in Higher Ed

Three year bachelor’s degrees the wave of the future?

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The four-year bachelor’s degree has been the model in the United States since the first universities began operating before the American Revolution. Four-year degrees were designed in large part to provide a broad-based education that teaches young people to analyze and think critically, considered vital preparation to participate in the civic life of American democracy.

The three-year degree is the common model at the University of Cambridge and Oxford University in England, and some U.S. schools have begun experimenting with the idea. To cram four years of study into three, some will require summer work, others will shave course lengths and some might cut the number of credit hours required.

So is it going to happen in more places or not? I don’t think cramming a four-year degree into three is the answer, nor is the plan that most who want to graduate early already employ (summer classes, community college credit, etc.) and so, I think this will take a bit of creativity.

I’m not sure that most places could afford to do it, though I can see industrious schools with a broad base using this as a way to tout their programs and show they’re in touch with the needs of the community (namely, less tuition or whatever) and yet, I think it might end up being adjudged by some to be lesser if it somehow manages to require less credits than a four-year degree and that’s the reason the idea seems DOA.

  1. Well..I think there is a mechanism for getting summer aid, though it’s quite limited. But no I doubt there is a financial infrastructure for year-round school, though I suspect if schools found a way to keep tuition rates flat over an entire year (ha) that it might manage to even out.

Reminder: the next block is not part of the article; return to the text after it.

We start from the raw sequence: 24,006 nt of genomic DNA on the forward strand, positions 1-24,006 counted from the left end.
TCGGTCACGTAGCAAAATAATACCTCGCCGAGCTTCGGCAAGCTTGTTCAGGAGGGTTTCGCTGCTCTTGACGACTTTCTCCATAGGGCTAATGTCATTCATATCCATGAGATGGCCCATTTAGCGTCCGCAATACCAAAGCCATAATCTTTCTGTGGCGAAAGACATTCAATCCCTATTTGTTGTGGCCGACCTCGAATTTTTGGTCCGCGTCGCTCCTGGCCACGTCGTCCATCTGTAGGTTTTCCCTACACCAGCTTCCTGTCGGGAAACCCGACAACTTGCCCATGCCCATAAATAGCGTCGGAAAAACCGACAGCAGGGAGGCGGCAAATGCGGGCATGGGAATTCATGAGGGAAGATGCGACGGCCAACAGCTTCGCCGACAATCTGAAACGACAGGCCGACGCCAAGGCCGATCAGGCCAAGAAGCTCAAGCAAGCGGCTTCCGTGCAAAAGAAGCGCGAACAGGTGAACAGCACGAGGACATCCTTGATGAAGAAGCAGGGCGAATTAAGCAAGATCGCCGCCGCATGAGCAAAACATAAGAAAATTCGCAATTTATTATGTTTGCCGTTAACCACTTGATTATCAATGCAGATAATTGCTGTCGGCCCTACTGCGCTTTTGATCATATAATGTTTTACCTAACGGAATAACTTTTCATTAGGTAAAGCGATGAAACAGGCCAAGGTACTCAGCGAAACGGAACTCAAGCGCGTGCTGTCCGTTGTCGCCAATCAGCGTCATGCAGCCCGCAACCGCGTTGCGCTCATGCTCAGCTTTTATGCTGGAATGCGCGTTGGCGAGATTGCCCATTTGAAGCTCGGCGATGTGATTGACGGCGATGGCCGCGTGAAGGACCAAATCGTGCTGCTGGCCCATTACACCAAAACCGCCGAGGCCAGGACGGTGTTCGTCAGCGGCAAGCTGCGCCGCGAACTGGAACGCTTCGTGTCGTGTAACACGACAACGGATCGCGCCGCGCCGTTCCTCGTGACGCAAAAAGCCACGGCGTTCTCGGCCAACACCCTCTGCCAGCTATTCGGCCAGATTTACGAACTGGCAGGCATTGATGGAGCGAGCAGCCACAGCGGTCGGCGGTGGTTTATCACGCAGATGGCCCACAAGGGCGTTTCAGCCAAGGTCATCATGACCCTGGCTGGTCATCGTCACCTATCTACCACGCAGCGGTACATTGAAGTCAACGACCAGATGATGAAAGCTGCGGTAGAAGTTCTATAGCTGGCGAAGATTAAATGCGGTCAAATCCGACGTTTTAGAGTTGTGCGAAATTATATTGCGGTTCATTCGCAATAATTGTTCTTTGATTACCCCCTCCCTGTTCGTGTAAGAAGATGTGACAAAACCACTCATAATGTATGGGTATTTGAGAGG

I think the real question is going to be how schools justify their prices as the economic crisis depends. (Ironically, I blogged about this in a post that’ll publish later today.)

  2. On a more basic level, are grant and loan programs in the U.S. even set up to provide assistance for year-round schooling? If not, then there is an institutionalized disincentive.

  3. Yeah, I know for fields like engineering it’d never work. I guess the question I’d have is whether 3-year degrees would be adjudged to be lesser than their 4-year counterparts.

    I think it’s something a lot of liberal arts programs might consider, but it seems the 4-year degree here is entrenched and isn’t headed the way of the dodo anytime soon.

  4. Three-year baccalaureate degrees may be conceivable for some disciplines. But for other fields, especially those that rely on much math, science and technical expertise in addition to liberal arts prerequisites — i.e., most engineering fields — to graduate in three years would be nearly impossible. On our campus, most engineering students take five years to complete their bachelor’s degree. But part of that time includes one or two semesters of full-time employment as part of a co-operative education program. That co-op program pays great dividends in the future and the work experience looks great on a resume.

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